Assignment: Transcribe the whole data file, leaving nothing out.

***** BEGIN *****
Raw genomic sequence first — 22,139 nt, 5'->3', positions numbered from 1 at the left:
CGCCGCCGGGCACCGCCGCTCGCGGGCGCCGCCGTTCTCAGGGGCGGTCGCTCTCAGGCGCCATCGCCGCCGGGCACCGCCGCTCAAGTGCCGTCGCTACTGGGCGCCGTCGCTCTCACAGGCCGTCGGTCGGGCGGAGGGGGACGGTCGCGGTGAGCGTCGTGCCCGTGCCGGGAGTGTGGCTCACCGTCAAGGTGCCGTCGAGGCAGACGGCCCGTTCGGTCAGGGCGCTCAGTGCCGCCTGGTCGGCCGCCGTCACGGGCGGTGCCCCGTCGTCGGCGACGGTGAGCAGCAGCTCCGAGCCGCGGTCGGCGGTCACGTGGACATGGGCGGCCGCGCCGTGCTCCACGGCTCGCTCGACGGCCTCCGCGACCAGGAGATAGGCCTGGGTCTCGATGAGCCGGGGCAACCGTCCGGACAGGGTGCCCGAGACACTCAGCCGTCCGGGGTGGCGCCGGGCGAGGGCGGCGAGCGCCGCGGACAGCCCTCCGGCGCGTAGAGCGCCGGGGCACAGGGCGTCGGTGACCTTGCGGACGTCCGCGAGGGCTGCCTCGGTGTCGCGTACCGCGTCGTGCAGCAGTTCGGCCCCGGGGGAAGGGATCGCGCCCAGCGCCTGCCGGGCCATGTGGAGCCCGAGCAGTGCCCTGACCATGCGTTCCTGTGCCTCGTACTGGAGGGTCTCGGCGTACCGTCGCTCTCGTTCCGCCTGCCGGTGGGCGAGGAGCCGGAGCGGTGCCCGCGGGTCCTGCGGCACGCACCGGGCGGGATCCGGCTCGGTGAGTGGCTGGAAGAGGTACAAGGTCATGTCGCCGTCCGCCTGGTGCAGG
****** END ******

Raw genomic sequence first — 22,139 nt, 5'->3', positions numbered from 1 at the left:
CGCCGCCGGGCACCGCCGCTCGCGGGCGCCGCCGTTCTCAGGGGCGGTCGCTCTCAGGCGCCATCGCCGCCGGGCACCGCCGCTCAAGTGCCGTCGCTACTGGGCGCCGTCGCTCTCACAGGCCGTCGGTCGGGCGGAGGGGGACGGTCGCGGTGAGCGTCGTGCCCGTGCCGGGAGTGTGGCTCACCGTCAAGGTGCCGTCGAGGCAGACGGCCCGTTCGGTCAGGGCGCTCAGTGCCGCCTGGTCGGCCGCCGTCACGGGCGGTGCCCCGTCGTCGGCGACGGTGAGCAGCAGCTCCGAGCCGCGGTCGGCGGTCACGTGGACATGGGCGGCCGCGCCGTGCTCCACGGCTCGCTCGACGGCCTCCGCGACCAGGAGATAGGCCTGGGTCTCGATGAGCCGGGGCAACCGTCCGGACAGGGTGCCCGAGACACTCAGCCGTCCGGGGTGGCGCCGGGCGAGGGCGGCGAGCGCCGCGGACAGCCCTCCGGCGCGTAGAGCGCCGGGGCACAGGGCGTCGGTGACCTTGCGGACGTCCGCGAGGGCTGCCTCGGTGTCGCGTACCGCGTCGTGCAGCAGTTCGGCCCCGGGGGAAGGGATCGCGCCCAGCGCCTGCCGGGCCATGTGGAGCCCGAGCAGTGCCCTGACCATGCGTTCCTGTGCCTCGTACTGGAGGGTCTCGGCGTACCGTCGCTCTCGTTCCGCCTGCCGGTGGGCGAGGAGCCGGAGCGGTGCCCGCGGGTCCTGCGGCACGCACCGGGCGGGATCCGGCTCGGTGAGTGGCTGGAAGAGGTACAAGGTCATGTCGCCGTCCGCCTGGTGCAGG